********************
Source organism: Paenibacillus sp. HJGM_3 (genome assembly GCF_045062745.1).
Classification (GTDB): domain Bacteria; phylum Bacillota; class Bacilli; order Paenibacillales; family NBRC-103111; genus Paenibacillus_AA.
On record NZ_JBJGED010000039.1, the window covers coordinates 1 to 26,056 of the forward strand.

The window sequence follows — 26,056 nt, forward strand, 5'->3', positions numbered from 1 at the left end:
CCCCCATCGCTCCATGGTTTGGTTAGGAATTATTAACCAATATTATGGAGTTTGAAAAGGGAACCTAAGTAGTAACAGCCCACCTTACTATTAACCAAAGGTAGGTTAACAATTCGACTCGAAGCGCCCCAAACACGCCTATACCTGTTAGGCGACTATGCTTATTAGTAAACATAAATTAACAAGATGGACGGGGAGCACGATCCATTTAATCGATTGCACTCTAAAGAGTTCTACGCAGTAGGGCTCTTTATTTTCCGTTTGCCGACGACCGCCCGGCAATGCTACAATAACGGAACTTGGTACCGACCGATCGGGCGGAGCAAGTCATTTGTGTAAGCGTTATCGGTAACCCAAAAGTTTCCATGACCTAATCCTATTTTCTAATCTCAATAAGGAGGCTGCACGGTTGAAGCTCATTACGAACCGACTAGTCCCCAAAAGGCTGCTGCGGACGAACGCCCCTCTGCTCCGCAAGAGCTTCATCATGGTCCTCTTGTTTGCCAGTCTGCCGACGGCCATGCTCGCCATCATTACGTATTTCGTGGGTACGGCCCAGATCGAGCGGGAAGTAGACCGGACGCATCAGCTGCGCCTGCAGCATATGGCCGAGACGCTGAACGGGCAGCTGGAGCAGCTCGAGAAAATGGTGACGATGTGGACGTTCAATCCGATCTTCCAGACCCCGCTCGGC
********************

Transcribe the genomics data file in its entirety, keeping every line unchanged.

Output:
Source organism: Paenibacillus sp. HJGM_3 (genome assembly GCF_045062745.1).
Classification (GTDB): domain Bacteria; phylum Bacillota; class Bacilli; order Paenibacillales; family NBRC-103111; genus Paenibacillus_AA.
On record NZ_JBJGED010000039.1, the window covers coordinates 1 to 26,056 of the forward strand.

The window sequence follows — 26,056 nt, forward strand, 5'->3', positions numbered from 1 at the left end:
CCCCCATCGCTCCATGGTTTGGTTAGGAATTATTAACCAATATTATGGAGTTTGAAAAGGGAACCTAAGTAGTAACAGCCCACCTTACTATTAACCAAAGGTAGGTTAACAATTCGACTCGAAGCGCCCCAAACACGCCTATACCTGTTAGGCGACTATGCTTATTAGTAAACATAAATTAACAAGATGGACGGGGAGCACGATCCATTTAATCGATTGCACTCTAAAGAGTTCTACGCAGTAGGGCTCTTTATTTTCCGTTTGCCGACGACCGCCCGGCAATGCTACAATAACGGAACTTGGTACCGACCGATCGGGCGGAGCAAGTCATTTGTGTAAGCGTTATCGGTAACCCAAAAGTTTCCATGACCTAATCCTATTTTCTAATCTCAATAAGGAGGCTGCACGGTTGAAGCTCATTACGAACCGACTAGTCCCCAAAAGGCTGCTGCGGACGAACGCCCCTCTGCTCCGCAAGAGCTTCATCATGGTCCTCTTGTTTGCCAGTCTGCCGACGGCCATGCTCGCCATCATTACGTATTTCGTGGGTACGGCCCAGATCGAGCGGGAAGTAGACCGGACGCATCAGCTGCGCCTGCAGCATATGGCCGAGACGCTGAACGGGCAGCTGGAGCAGCTCGAGAAAATGGTGACGATGTGGACGTTCAATCCGATCTTCCAGACCCCGCTCGGC